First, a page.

Used, broken or otherwise discarded computer mice, woven into a growing spiral. DeLappe began building this piece in 1999. The mice were first collected at a University computer labs, then buying hundreds at a time, in bulk, through electronics surplus stores in Silicon Valley. The work is inspired by thoughts of contemporary cubicle work cultures while also paying a wry tribute to the weavers and craftspersons whose lives were upended by the industrial revolution.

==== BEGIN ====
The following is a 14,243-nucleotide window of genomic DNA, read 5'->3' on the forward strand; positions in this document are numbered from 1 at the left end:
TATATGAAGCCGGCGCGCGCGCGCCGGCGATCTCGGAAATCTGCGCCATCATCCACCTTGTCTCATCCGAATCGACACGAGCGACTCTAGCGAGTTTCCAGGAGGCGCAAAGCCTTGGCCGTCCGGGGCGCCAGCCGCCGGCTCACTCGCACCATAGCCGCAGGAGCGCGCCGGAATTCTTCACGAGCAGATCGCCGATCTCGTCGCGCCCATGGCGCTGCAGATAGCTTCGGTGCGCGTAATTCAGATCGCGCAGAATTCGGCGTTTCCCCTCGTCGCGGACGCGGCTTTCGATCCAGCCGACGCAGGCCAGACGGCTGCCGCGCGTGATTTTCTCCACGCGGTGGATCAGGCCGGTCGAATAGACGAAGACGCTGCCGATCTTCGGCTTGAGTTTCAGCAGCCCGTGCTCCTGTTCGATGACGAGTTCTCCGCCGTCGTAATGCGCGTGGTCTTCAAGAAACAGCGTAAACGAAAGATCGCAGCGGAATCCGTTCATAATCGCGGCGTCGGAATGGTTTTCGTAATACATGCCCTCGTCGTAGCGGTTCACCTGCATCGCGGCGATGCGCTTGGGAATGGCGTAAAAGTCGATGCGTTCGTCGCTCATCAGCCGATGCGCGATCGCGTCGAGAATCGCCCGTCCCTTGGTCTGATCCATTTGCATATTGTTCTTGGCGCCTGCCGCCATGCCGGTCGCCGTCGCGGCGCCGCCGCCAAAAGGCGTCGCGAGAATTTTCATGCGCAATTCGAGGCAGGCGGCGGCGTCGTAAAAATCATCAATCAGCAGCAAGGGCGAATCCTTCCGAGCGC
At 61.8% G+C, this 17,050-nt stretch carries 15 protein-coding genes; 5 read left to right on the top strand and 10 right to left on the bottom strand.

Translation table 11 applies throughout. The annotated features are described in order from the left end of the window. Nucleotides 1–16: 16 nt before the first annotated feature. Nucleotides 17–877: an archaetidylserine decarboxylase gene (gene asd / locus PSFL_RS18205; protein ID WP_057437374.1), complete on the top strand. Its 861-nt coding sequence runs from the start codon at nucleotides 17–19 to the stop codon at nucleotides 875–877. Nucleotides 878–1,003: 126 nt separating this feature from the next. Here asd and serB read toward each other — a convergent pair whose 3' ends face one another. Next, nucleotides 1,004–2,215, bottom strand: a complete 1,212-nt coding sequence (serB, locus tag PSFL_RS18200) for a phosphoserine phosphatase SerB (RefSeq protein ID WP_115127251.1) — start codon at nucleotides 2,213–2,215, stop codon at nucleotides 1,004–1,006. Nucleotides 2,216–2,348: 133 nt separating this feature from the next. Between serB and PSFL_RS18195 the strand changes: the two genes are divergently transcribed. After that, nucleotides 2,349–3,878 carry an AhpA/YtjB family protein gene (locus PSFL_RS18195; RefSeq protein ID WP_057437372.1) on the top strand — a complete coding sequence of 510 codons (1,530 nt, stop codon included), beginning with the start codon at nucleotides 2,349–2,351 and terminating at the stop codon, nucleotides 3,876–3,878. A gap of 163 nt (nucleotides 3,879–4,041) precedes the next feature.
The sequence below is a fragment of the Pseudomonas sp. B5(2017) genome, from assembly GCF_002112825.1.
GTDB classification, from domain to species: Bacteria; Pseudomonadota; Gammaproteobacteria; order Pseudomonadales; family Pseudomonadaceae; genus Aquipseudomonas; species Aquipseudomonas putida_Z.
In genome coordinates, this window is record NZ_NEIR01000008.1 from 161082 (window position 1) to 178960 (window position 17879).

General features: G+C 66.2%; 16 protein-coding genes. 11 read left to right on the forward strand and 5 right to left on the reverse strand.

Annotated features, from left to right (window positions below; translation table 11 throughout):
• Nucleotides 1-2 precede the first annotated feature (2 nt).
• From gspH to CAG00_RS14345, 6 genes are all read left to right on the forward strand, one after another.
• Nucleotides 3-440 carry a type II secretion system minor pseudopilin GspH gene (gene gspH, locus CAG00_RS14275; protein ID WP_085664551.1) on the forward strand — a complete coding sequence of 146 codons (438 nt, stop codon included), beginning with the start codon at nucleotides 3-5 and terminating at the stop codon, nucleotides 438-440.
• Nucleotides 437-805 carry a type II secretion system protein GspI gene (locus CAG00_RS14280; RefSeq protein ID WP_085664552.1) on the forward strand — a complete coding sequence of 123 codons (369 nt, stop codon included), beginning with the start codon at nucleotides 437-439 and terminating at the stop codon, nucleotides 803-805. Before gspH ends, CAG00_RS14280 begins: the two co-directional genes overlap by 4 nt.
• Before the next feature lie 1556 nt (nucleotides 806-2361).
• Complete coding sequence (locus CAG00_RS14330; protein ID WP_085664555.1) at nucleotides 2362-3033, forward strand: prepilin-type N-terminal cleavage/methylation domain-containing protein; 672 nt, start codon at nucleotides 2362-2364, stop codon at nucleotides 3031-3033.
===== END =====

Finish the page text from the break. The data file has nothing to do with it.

About the Artist Joseph DeLappe is the Professor of Games and Tactical Media at Abertay University in Dundee, Scotland where he relocated early in 2017 after 23 years directing the Digital Media program at the University of Nevada, Reno. A native San Franciscan, he has been working with electronic and new media since 1983, his work in online gaming performance, sculpture and electromechanical installation have been shown throughout the United States and abroad ‐ including exhibitions and performances in Australia, the United Kingdom, China, Germany, Spain, Belgium, the Netherlands, Mexico, Italy, Peru, Sweden and Canada. In 2006 he began the project dead‐in‐iraq , to type consecutively, all names of America’s military casualties from the war in Iraq into the America’s Army first person shooter online recruiting game. In 2013, he rode a specially equipped bicycle to draw a 460 mile long chalk line around the Nellis Air Force Range to surround an area that would be large enough to create a solar farm that could power the entire United States. More recently he developed the concept behind “Killbox”, an interactive computer game about drone warfare created with the Biome Collective in Scotland. Killbox was recently nominated for a BAFTA Scotland (British Academy of Film and Television Arts) as “Best Computer Game”.